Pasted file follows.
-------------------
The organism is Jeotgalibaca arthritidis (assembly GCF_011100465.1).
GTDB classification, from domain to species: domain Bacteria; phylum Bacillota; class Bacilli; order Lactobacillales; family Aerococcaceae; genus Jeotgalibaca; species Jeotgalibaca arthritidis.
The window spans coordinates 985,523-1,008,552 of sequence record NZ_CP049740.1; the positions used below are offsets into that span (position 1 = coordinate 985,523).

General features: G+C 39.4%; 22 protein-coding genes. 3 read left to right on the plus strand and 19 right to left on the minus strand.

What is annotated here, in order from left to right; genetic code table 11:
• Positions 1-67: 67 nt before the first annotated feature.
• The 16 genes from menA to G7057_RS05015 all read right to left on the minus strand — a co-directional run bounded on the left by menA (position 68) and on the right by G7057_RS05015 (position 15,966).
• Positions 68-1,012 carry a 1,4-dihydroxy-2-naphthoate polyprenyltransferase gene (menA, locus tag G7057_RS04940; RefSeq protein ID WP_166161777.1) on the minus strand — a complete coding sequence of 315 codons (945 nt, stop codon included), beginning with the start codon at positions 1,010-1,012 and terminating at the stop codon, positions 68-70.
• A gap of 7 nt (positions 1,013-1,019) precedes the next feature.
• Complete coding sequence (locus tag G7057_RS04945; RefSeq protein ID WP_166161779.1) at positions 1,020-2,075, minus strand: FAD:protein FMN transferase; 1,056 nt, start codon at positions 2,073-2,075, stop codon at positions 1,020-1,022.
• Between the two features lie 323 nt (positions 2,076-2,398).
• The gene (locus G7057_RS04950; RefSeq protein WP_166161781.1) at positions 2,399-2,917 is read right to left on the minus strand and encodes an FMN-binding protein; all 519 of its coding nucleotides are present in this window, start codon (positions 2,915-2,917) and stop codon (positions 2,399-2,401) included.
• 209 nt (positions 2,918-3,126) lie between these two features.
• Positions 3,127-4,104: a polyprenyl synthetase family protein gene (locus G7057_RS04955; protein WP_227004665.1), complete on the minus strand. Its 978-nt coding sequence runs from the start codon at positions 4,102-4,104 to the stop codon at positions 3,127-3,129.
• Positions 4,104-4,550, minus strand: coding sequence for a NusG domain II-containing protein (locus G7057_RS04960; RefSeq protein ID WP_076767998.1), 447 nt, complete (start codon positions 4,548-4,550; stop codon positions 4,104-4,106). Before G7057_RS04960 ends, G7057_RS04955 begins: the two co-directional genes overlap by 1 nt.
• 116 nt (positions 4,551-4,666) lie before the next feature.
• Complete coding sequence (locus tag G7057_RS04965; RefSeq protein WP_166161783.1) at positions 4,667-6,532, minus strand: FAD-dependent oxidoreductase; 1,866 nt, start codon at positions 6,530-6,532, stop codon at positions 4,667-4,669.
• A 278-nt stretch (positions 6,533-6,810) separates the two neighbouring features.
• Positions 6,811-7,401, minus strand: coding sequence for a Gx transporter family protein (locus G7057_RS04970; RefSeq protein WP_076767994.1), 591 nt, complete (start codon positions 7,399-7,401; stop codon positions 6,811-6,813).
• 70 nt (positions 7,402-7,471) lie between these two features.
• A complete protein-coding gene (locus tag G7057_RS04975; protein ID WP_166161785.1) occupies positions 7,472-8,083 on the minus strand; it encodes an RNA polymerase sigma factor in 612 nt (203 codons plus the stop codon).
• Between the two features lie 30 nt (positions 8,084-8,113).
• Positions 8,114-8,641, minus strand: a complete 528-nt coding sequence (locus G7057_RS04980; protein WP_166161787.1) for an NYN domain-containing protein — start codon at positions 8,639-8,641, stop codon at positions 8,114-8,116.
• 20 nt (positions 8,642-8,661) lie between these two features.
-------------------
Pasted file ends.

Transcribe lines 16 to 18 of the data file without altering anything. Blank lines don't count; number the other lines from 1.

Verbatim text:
• 116 nt (positions 4,551-4,666) lie before the next feature.
• Complete coding sequence (locus tag G7057_RS04965; RefSeq protein WP_166161783.1) at positions 4,667-6,532, minus strand: FAD-dependent oxidoreductase; 1,866 nt, start codon at positions 6,530-6,532, stop codon at positions 4,667-4,669.
• A 278-nt stretch (positions 6,533-6,810) separates the two neighbouring features.